Accounting for Nonprofit Mergers and Acquisitions– September 01, 2017 by Marie Brilmyer

When a nonprofit organization combines with one or more other nonprofits, using the proper accounting treatment depends on if it is deemed a merger or an acquisition. Generally Accepted Accounting Principles (GAAP) differentiate between a merger and an acquisition as follows:

  • When the Board of Directors cede control of two or more nonprofit organizations and a new organization is created, a merger occurs. 
  • When one organization obtains controls of one or more nonprofit or for-profit organizations, an acquisition occurs.


The premise behind a merger is that no combining nonprofit organization dominates the new organization. So while a new legal entity does not need to be formed, to qualify as a new nonprofit organization a new governing body must be formed. In addition, the combining organizations should share (as equally as possible) the ability to appoint governing board members of the new entity, retain key employees, and have a say in bylaws and operating policies and practices of the new organization.
Accounting for a merger is relatively simple: GAAP states that the carryover method must be used. In other words, all assets and liabilities of the merging organizations should simply be “carried forward” to the newly formed entity, so long as they are on a consistent basis of accounting.


If the combination between two or more nonprofits is NOT a merger, then it is an acquisition and must be accounted for under the acquisition method of accounting. If the nonprofit combines with a for-profit entity, the acquisition method of accounting also must be used.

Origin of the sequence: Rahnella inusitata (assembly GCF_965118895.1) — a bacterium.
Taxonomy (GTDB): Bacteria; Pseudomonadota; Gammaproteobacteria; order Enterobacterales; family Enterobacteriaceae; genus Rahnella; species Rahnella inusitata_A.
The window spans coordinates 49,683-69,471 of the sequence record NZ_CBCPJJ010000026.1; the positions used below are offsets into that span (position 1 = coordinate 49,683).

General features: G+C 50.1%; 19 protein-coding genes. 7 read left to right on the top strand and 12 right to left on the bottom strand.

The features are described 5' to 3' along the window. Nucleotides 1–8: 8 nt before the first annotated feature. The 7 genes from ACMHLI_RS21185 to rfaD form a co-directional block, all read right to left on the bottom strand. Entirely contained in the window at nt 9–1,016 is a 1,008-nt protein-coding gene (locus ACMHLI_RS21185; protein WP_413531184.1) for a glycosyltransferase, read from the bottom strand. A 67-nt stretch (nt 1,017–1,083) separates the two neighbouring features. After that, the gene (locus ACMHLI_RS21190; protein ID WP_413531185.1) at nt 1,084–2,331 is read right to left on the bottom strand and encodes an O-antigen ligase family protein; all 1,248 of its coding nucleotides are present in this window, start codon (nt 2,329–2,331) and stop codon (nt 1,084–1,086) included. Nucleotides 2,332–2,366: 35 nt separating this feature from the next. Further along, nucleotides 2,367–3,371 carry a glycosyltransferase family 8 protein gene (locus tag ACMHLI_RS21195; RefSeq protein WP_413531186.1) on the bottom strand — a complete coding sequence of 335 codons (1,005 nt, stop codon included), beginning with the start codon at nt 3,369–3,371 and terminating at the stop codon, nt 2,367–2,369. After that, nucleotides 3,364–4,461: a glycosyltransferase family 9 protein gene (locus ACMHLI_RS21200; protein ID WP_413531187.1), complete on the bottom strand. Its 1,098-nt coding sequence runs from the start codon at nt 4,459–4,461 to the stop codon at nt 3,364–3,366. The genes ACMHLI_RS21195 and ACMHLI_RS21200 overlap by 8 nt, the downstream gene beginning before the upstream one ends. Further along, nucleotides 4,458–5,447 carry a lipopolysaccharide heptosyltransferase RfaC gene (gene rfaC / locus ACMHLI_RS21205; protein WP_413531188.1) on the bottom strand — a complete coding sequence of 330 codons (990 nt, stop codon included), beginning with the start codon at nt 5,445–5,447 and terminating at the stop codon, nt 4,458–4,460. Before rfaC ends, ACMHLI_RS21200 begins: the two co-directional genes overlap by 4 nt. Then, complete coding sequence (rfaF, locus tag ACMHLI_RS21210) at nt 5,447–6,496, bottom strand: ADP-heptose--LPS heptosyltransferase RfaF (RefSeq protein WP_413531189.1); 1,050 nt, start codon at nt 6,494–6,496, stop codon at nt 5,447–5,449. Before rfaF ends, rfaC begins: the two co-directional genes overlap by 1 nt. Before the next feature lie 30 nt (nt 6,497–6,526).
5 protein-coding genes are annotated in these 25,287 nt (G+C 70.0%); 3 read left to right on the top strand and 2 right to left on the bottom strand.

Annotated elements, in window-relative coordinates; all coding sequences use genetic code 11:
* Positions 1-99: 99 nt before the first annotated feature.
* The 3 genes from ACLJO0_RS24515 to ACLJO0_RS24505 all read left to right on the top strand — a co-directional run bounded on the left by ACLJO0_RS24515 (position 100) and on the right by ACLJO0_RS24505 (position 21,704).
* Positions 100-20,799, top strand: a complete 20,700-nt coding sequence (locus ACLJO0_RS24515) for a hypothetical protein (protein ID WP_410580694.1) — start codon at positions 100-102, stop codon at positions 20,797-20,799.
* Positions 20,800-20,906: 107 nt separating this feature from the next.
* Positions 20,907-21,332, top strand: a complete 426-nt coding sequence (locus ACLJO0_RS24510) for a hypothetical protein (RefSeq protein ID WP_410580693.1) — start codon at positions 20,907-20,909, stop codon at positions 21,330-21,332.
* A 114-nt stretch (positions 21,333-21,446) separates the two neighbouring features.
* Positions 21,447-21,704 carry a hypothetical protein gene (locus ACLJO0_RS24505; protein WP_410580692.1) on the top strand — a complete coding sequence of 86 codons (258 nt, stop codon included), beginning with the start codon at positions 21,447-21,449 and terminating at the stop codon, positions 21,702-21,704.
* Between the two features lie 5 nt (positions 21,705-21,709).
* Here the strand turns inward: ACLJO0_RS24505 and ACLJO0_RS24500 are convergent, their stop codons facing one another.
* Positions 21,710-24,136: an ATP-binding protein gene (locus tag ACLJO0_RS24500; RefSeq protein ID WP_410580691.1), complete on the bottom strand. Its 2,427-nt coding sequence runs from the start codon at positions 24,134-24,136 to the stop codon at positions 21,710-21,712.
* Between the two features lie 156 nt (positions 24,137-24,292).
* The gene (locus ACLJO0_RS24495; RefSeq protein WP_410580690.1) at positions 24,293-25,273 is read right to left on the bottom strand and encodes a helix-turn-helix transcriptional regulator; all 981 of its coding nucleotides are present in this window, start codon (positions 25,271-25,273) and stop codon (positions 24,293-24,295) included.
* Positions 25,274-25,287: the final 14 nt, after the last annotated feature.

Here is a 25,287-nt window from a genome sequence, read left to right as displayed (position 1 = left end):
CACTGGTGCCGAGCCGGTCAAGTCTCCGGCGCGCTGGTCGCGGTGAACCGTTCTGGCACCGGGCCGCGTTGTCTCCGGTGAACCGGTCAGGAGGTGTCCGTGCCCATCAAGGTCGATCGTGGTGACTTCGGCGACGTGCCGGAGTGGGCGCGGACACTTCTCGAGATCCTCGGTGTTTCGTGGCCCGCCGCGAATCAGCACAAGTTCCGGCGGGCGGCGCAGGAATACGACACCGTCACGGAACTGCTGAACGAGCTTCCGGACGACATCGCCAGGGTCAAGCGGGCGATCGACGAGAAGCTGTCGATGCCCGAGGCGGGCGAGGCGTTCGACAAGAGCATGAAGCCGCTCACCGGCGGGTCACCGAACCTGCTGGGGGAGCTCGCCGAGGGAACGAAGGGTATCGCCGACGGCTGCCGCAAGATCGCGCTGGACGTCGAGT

GAAP sets forth the following steps to account for an acquisition:

  1. Identify the acquirer. Who obtains control of the acquiree? While the “larger” organization is typically deemed the acquirer, that is not always the case. If one organization dominates in choosing board members and key employees, then that is an indication of control. 

  2. Determine the acquisition date. This should simply be the closing date, unless a written agreement specifies another date. 

  3. Recognize the identifiable assets and liabilities. This is where acquisition accounting gets complicated, particularly as compared to mergers. Assets and liabilities of the acquiree must be accounted for at fair value, including any intangible assets. For example, the acquiree may have property and equipment that is carried on its books at its historical cost less accumulated depreciation. The property and equipment would need revalued to its fair value under acquisition accounting, which may be more or less than its depreciated value.

If your organization enters into a combination of any kind, consult your accountant as soon as possible to avoid surprises during your year-end audit.

Cohen & Company is not rendering legal, accounting or other professional advice. Any action taken based on information in this blog should be taken only after a detailed review of the specific facts and circumstances.